ELISPOT plates were coated with 5 μg/mL IFN-γ capture antibody (clone 14-7313-85 eBioscience, San Diego, CA, USA) in PBS at 4 °C overnight. The plates were then blocked with RPM/20% fetal bovine serum at room temperature for 3 h. Splenocytes from C57BL/6 mice were harvested from the spleens of naïve and immunized mice. The red blood cells were depleted using red blood cell lysing buffer (0.155 M ammonium chloride in 0.01 M Tris-HCl buffer, Sigma). Splenocytes were then resuspended in RPMI (Sigma) supplemented with 20% FACs (100 U/mL penicillin, 100 μg/mL streptomycin and 50 μM β-mercaptoethanol). The cells were plated at 5 × 105 cells per well in triplicate on ELISPOT plates. The E7 peptide (10 μg/mL) was added alongside 10 ng/mL rhIL-2 to a final volume of 200 μL per well. Plates were incubated for 8 h at 37 °C and washed. Biotinylated IFN-γ detection antibody (2 μg/mL; clone R4-6A2; eBioscience) in BSA (1%) was then added at room temperature. The plates were washed, and bound cytokine was visualized with 3-amino-9-ethylcarbozole. Spots were counted with an ELISPOT reader.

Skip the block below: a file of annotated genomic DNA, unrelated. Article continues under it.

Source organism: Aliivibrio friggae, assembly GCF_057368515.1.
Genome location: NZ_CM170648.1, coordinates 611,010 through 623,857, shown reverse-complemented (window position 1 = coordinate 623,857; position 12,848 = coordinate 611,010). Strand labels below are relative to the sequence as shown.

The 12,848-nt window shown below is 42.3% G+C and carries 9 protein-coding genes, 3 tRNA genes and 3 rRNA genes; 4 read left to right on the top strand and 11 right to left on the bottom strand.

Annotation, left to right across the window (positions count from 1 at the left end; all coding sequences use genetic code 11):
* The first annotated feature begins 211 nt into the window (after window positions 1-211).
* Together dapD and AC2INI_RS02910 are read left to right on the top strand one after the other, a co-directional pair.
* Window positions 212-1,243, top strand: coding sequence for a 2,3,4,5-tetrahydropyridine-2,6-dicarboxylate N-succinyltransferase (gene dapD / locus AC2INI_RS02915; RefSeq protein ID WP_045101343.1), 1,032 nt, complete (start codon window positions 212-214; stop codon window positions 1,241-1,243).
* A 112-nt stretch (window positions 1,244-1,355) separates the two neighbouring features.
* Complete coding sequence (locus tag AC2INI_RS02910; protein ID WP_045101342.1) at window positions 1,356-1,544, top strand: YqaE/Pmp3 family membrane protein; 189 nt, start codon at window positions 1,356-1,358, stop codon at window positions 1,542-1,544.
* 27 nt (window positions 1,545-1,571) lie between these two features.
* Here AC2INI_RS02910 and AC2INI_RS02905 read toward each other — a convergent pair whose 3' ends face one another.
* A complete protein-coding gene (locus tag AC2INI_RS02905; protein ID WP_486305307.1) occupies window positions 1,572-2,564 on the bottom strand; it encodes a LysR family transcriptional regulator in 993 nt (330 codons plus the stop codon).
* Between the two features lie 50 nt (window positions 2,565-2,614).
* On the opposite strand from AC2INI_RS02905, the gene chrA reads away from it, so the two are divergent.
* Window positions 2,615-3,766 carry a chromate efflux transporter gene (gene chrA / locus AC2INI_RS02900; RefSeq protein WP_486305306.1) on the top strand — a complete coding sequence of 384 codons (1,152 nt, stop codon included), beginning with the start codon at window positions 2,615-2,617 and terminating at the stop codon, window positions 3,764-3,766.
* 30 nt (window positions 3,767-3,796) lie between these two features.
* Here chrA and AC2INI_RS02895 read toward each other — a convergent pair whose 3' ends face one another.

2.8. Statistical Analysis

All data were analyzed using GraphPad Prism 7 software. Kaplan−Meier survival curves were used to compare tumor treatment candidates. Differences in survival treatments were determined using the log-rank (Mantel–Cox) test, with p < 0.05 considered statistically significant. ELISPOT statistical analysis was performed using a one-way analysis of variance (ANOVA) followed by Tukey’s multiple comparisons test (ns, p > 0.05; *, p < 0.05).

3. Results and Discussion

3.1. Vaccine Design